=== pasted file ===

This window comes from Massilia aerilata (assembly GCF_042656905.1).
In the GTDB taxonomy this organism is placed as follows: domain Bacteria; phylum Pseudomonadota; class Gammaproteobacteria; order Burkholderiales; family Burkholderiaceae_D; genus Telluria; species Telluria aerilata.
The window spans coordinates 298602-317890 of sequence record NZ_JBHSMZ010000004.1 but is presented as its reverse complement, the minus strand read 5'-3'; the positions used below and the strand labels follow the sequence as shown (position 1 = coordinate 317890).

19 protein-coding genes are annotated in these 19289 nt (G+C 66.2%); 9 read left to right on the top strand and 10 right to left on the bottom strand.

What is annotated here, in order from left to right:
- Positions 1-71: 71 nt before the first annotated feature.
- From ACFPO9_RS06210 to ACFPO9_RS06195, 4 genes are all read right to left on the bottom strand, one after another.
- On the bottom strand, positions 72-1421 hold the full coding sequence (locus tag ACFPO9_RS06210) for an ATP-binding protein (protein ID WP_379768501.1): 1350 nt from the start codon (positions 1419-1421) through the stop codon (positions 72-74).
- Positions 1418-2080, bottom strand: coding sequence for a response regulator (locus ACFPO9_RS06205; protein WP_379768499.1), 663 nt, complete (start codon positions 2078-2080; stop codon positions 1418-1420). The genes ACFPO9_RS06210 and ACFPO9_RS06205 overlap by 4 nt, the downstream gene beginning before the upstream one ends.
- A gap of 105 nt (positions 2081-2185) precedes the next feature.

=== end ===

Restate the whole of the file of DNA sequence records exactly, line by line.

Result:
This window comes from Massilia aerilata (assembly GCF_042656905.1).
In the GTDB taxonomy this organism is placed as follows: domain Bacteria; phylum Pseudomonadota; class Gammaproteobacteria; order Burkholderiales; family Burkholderiaceae_D; genus Telluria; species Telluria aerilata.
The window spans coordinates 298602-317890 of sequence record NZ_JBHSMZ010000004.1 but is presented as its reverse complement, the minus strand read 5'-3'; the positions used below and the strand labels follow the sequence as shown (position 1 = coordinate 317890).

19 protein-coding genes are annotated in these 19289 nt (G+C 66.2%); 9 read left to right on the top strand and 10 right to left on the bottom strand.

What is annotated here, in order from left to right:
- Positions 1-71: 71 nt before the first annotated feature.
- From ACFPO9_RS06210 to ACFPO9_RS06195, 4 genes are all read right to left on the bottom strand, one after another.
- On the bottom strand, positions 72-1421 hold the full coding sequence (locus tag ACFPO9_RS06210) for an ATP-binding protein (protein ID WP_379768501.1): 1350 nt from the start codon (positions 1419-1421) through the stop codon (positions 72-74).
- Positions 1418-2080, bottom strand: coding sequence for a response regulator (locus ACFPO9_RS06205; protein WP_379768499.1), 663 nt, complete (start codon positions 2078-2080; stop codon positions 1418-1420). The genes ACFPO9_RS06210 and ACFPO9_RS06205 overlap by 4 nt, the downstream gene beginning before the upstream one ends.
- A gap of 105 nt (positions 2081-2185) precedes the next feature.